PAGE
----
The uncore clocks are also affected and the difference with LGA1366 CPUs should be noted. On these, the multiplier was not restricted on any of the processors and had to be at least double that of the memory. So with a platform reference clock of 133 MHz, you had to clock the uncore at at least:
- 3.20 GHz for DDR3-1600
- 2.66 GHz for DDR3-1333
- 2.13 GHz for DDR3-1066
On LGA1156 it’s different as the uncore multiplier is fixed at x16 on the Core i5s and x18 on the Core i7s. Independently of this clock, you can anyway go with DDR3-800/1066/333 for the Core i5s and DDR3-800/1066/1333/1600 for the Core i7s.
To be completely thorough, we should note that according to our tests, the LGA1156 processors give slightly lower performance in certain situations than the LGA1366 processors when they are configured in exactly the same way, though we aren’t able to say why. With DDR3-1066 7-7-7 on both, a clock of 2.93 GHz with Turbo disactivated and the uncore at 2.40 GHz, we got a notable difference of 5% in 3ds studio max without HyperThreading and 1.8% with, 5% in both cases in Nuendo and 3% in MinGW and in Mame.
Here for comparison are the performances of a Core 2 Q9450 at 2.66 GHz and a Core i7 750 with Turbo disactivated:
The gains given by Nehalem architecture are there for all to see, even without Turbo and Hyperthreading, averaging 16.5%.
Energy consumption, overclocking, the test
The CPUsFor this test, Intel supplied us with two models:
- Core i7-870, 2.93 GHz, $562
- Core i5-750, 2.66 GHz, $196
From left to right: LGA775, LGA1156 and LGA1366. As you can see, an LGA1156 processor is the same size as an LGA775.
Energy consumptionEnergy consumption was measured in two places: processor consumption alone at the ATX12V socket and with a clip-on ammeter and total consumption with a power meter at the wall socket, always loading the machine with Prime 95. This means that other components such as the graphics card or the hard drive are in idle when these readings are taken.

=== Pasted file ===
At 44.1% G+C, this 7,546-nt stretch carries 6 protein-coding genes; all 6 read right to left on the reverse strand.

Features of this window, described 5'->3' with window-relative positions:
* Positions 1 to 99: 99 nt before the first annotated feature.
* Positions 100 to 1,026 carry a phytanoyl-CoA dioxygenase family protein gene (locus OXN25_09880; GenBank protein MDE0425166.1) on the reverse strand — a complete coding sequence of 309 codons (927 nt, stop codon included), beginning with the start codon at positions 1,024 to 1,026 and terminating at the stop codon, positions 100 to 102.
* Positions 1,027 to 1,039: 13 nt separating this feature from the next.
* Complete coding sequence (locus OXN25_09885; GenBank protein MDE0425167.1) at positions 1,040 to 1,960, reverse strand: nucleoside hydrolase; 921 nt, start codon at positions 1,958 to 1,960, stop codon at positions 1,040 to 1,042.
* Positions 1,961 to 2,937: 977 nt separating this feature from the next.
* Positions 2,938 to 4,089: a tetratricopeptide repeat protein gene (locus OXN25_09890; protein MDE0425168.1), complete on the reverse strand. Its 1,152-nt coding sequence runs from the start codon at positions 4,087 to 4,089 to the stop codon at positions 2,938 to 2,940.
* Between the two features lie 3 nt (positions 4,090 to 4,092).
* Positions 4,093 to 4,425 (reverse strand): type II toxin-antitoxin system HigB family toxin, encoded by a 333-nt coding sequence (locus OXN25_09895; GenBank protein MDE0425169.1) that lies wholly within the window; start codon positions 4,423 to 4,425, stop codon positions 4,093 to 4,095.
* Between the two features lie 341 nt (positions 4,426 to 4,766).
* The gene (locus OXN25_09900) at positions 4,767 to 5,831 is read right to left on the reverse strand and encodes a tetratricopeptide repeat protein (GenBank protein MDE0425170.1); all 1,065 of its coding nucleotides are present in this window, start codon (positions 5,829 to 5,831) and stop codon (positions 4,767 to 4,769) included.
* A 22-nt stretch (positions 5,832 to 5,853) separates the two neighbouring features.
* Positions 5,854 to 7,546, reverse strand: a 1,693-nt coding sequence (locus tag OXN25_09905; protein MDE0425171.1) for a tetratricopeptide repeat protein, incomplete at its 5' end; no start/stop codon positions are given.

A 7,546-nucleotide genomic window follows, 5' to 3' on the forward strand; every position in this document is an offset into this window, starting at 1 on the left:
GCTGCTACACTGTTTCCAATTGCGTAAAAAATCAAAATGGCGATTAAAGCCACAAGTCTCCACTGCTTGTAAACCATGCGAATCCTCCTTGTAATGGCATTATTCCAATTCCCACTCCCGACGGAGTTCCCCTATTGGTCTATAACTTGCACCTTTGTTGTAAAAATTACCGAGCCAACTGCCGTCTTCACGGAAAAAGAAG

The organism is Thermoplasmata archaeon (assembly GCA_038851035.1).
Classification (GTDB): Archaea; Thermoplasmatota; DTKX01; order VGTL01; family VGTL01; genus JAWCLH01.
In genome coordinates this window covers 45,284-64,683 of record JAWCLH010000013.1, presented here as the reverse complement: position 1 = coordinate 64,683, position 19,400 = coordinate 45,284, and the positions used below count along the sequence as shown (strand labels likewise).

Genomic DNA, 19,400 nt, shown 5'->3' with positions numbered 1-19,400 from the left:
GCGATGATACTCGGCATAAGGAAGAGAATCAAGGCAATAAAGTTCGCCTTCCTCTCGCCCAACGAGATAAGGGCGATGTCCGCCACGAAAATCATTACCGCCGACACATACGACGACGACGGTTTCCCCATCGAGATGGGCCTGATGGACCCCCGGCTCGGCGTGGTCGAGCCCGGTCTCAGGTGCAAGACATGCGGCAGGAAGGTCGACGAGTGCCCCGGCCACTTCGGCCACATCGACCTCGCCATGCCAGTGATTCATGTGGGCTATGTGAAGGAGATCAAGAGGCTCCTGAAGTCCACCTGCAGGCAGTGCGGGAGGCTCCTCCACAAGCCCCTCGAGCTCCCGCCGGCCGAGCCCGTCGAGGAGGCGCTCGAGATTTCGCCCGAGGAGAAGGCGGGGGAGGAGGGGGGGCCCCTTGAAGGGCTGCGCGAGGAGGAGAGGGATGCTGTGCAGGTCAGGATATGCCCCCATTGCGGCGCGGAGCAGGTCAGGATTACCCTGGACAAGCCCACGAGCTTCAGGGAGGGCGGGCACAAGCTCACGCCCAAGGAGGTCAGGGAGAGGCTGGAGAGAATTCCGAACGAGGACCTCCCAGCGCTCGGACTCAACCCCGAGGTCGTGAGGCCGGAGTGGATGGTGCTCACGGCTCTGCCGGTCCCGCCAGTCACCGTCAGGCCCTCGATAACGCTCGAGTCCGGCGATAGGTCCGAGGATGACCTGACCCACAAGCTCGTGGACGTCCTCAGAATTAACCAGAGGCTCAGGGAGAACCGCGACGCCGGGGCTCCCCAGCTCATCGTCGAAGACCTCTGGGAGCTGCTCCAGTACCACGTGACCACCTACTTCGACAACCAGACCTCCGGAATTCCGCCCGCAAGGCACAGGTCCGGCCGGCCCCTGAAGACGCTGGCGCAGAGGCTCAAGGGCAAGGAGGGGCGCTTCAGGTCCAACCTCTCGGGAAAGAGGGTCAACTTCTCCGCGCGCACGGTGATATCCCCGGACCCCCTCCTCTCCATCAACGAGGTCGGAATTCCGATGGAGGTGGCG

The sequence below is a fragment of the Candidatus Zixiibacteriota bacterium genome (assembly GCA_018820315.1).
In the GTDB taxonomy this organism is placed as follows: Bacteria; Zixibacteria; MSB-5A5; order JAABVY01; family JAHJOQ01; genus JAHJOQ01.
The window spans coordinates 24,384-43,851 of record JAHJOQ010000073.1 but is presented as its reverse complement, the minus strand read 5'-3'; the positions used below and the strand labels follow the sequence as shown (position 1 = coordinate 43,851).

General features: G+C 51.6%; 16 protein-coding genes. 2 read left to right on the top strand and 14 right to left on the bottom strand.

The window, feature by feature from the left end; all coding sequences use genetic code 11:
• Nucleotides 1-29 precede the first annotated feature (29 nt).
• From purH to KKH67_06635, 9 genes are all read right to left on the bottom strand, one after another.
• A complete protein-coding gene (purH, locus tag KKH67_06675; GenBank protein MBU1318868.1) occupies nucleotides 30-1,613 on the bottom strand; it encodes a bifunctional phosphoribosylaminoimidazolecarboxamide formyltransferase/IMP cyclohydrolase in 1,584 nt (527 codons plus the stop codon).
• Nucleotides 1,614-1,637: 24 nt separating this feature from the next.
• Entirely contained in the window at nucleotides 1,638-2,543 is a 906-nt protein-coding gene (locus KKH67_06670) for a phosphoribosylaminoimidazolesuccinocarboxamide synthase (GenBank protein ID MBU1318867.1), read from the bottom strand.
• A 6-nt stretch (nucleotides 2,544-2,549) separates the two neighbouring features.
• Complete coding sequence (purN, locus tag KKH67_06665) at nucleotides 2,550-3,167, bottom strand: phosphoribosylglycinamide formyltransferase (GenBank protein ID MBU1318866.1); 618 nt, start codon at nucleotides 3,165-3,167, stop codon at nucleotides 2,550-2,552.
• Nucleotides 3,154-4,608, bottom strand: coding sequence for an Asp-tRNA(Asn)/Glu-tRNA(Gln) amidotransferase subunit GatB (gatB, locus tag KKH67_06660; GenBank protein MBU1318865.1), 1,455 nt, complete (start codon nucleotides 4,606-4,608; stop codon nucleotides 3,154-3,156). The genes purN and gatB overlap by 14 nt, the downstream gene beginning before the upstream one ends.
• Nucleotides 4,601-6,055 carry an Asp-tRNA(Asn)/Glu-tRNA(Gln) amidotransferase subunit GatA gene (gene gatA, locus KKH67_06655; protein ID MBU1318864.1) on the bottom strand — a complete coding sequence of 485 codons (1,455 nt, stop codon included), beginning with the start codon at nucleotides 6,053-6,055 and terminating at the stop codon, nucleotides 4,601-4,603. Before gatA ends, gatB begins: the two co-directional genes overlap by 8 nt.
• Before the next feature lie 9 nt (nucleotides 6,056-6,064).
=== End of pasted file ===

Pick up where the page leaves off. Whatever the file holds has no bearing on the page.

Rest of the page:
In the case of the readings at the ATX12V, because of the different ways in which the CPUs are supplied, on a Phenom II the memory controller (not integrated on the Core 2s) which consumes between 10 and 15W in charge is taken into account, while on the Core i7 it isn’t (also the case for the L3), the uncore being supplied via the ATX standard.
The new Core i5/i7s consume more than the LGA1366s in idle, in spite of all the energy economy features being activated: perhaps integration of the PCI-Express controller is the difference here. In load, energy consumption is higher than on the LGA1366 platform, which can be explained by the fact that the Turbo mode goes further. Note, moreover the small difference between 4x and 8x Prime on the Corei7-870.
At the wall socket the LGA1156 platform gets a great score in idle, thanks to the single P55 southbridge on the motherboard. It does better than with the socket 775 platform which is truly remarkable. In load of course it’s another story given the energy demands of the Core i5s/i7s, but the Core i7-870 configuration is for example more economical than the Core i7-920 while the processor on its own consumes more.
OverclockingGiven the fact that they already consume a lot of energy, we limited overclocking to 1.3V in the bios (1.27-1.3V in practice) for each of our processors, which is about 0.1V up on the base voltage.
In both cases we managed a stable 3.8 GHz with a bus clock of 190 MHz for the i5 and 173 MHz for the i7. There is a decent margin for overclocking then but you’ll need to fit yourself out with the right cooling to go any further.
The testFor this test, we took advantage of the availability of the RTM version of Windows 7 to redesign our test protocol. The OS first then: we’re now using a 64-bit version of Windows 7, which means that all software available in 64-bit mode is tested in this mode.
We have taken the opportunity to update the software, which means 3ds max is now tested in version 2010, Min GW and WinRAR (3.8 up to 3.9) have been updated, as have After Effects (CS3 up to CS4) and Nuendo (4.2 up to 4.3). The VirtualDub/DiVX combos and AutoMKV/x264 have been replaced by Avidemux/x264 and MainConcept Reference/H.264, while the test files of virtually all the tests have changed or been modified (higher rendering resolution for example).
In terms of the games, we have decided to retain Crysis 1.2 and its ultra-heavy CPU test but to retire World In Conflict and replace it with more recent and demanding games: Arma 2, Grand Theft Auto IV and Anno 1404 join the protocol. So as to show up processor differences to a maximum, we set all graphics options to a max so as to load right up, at the same time as limiting resolution to 800*600 so as to eliminate any smoothing due to the power of the mono-GPU solution used on the test configuration.